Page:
Top-listed firms will have to shell out hundreds of crores each in social sector initiatives if the new Companies Bill takes effect. The Bill has been passed by Lok Sabha and is likely to be tabled in the Rajya Sabha in the Budget session. Officials are targeting the beginning of the new financial year (April 1) as the effective date for the new Act.
According to clause 135 of the bill, "Every company having net worth of Rs 500 crore or more, or a turnover of Rs 1,000 crore or more, or a net profit of Rs 5 crore or more, during a financial year" shall make "every endeavour to ensure it spends, in every financial year, at least two per cent of its average of net profits made during the three immediately preceding financial years, in pursuance of its corporate social responsibility (CSR) policy."
Applying these criteria, a Business Standard analysis of balance sheets of BSE 500 companies showed some 457 will have to make provisions for spending. Based on the average of the profits, these firms will have to spend Rs 6,751 crore in the first year after the Act comes into force. Over half the amount will be spent by the top-30 firms alone. Fifteen of these will have to allocate spends of at least Rs 100 crore each. State-owned explorer ONGC will have to allocate Rs 405 crore, while Reliance Industries will have to spend Rs 377 crore, followed by State Bank of India (Rs 194.25 crore), NTPC (Rs 180.36 crore) and TCS (Rs 161.1 crore).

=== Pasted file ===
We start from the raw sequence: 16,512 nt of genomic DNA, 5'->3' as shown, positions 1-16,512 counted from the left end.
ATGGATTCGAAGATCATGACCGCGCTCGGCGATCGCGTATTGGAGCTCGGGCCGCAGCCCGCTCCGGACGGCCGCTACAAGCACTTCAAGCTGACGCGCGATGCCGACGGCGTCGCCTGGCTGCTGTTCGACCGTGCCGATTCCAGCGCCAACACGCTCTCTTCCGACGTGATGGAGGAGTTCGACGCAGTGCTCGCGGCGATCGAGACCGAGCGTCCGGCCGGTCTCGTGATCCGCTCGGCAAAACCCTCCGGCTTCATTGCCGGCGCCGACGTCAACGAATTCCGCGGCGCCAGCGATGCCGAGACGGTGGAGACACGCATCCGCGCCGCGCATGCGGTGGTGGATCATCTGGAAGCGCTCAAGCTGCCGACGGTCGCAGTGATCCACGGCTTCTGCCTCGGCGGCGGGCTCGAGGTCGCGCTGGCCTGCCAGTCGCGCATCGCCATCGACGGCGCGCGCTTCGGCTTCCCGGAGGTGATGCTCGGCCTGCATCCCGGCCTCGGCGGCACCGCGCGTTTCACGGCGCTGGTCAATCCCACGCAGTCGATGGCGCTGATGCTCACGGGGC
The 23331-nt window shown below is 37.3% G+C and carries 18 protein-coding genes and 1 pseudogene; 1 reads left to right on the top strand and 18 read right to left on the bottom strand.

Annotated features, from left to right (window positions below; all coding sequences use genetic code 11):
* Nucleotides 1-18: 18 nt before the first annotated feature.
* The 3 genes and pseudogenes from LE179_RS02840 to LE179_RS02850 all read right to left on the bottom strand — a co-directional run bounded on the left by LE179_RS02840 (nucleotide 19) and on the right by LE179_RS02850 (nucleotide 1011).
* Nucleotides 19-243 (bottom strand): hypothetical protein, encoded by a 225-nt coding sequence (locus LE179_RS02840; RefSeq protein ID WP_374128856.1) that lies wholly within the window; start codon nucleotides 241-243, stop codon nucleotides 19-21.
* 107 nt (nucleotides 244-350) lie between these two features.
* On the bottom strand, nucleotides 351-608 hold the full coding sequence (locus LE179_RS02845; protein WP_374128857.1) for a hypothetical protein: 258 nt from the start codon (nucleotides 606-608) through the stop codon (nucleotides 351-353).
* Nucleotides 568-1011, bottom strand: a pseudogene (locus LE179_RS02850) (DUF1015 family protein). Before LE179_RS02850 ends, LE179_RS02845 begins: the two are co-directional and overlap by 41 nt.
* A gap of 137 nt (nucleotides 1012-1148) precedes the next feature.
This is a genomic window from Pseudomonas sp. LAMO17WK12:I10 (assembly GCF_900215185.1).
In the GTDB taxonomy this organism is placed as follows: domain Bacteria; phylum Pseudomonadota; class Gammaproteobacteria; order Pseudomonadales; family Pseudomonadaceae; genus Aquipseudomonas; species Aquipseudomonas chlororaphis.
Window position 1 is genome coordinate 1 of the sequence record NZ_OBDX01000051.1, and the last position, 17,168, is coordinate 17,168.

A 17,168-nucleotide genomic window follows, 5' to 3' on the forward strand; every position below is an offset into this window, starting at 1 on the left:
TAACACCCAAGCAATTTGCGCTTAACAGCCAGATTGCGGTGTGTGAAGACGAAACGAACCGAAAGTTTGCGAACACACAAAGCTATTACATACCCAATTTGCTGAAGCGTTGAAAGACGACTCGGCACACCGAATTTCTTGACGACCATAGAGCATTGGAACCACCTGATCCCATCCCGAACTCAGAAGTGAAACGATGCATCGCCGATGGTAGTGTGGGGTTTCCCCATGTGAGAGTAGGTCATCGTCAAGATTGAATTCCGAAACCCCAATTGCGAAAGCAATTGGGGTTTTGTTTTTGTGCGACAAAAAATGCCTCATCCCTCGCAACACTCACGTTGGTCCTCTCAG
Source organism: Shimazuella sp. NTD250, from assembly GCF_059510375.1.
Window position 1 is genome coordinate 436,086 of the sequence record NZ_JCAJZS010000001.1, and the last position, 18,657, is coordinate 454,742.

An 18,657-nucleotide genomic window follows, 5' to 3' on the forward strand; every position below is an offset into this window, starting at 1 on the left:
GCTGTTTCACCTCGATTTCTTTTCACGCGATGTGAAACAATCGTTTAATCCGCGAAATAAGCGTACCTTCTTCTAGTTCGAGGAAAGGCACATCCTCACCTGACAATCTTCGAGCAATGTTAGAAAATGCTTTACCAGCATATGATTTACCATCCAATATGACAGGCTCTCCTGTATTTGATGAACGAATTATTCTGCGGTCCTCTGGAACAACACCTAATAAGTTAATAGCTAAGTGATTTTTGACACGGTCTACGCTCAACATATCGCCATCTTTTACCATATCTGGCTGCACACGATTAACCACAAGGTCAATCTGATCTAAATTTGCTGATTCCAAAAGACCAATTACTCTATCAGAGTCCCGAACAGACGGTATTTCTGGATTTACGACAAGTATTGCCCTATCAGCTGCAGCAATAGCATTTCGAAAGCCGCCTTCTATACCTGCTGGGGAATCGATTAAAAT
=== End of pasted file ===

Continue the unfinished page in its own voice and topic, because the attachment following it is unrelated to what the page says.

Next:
The Business Standard Research Bureau arrived at the numbers by calculating the average net profit for the financial years 2009-10, 2010-11 and 2011-12 on a stand-alone basis.
Experts are not sure of the preparedness of the corporate sector to comply with the provisions. An official with Indian Institute of Corporate Affairs said, "At present, the corporate sector is spending about 0.2 per cent of their profits in CSR activities, even a substantial portion of these spends might not fit in to the specific sphere of activities prescribed in the Bill."
The Bill requires each of these companies to form a corporate social responsibility committee of the board "comprising three or more directors, of which at least one shall be an independent director." The board will have to give reasons if the company falls short of CSR spending targets in a particular year in its directors' report.
Don't treat CSR as an extra tax'
The government wants the companies to have enough elbow room in deciding their CSR activity, without the fear of it being seen as the "Big Brother", but, says Corporate Affairs Minister Sachin Pilot, the spend should not treated as an additional tax.